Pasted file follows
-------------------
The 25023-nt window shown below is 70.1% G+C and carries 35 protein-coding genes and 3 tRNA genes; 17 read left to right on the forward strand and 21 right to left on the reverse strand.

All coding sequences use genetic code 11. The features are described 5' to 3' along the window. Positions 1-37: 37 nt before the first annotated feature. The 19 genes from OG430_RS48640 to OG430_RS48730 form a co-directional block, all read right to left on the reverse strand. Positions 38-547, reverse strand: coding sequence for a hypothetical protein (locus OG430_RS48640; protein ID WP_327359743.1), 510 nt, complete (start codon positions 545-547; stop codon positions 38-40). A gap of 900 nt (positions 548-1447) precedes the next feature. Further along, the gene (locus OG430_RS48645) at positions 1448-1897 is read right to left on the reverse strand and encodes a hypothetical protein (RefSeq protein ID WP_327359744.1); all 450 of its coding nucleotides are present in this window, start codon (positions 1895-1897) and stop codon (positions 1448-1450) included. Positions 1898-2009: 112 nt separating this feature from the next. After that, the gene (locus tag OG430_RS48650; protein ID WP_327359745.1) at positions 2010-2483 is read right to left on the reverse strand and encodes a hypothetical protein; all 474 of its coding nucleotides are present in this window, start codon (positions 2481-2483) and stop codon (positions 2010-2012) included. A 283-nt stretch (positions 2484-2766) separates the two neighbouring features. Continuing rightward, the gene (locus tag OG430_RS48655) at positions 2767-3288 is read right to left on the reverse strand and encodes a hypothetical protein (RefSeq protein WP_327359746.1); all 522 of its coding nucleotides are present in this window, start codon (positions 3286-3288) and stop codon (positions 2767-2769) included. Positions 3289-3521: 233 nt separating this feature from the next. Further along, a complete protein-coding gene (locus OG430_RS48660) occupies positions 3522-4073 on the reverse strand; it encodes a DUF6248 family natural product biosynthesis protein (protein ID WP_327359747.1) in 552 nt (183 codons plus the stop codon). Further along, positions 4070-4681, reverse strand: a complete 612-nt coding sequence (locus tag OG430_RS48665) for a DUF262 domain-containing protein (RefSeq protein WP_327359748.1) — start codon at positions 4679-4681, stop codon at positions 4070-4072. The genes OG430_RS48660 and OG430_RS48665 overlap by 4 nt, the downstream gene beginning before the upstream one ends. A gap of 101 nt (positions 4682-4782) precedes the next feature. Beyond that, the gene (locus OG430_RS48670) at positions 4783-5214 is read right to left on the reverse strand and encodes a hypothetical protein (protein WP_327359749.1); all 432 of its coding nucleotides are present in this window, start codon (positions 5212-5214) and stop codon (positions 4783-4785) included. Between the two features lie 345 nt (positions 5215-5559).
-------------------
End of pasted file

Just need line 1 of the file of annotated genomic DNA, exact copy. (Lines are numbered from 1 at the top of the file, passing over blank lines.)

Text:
The 25023-nt window shown below is 70.1% G+C and carries 35 protein-coding genes and 3 tRNA genes; 17 read left to right on the forward strand and 21 right to left on the reverse strand.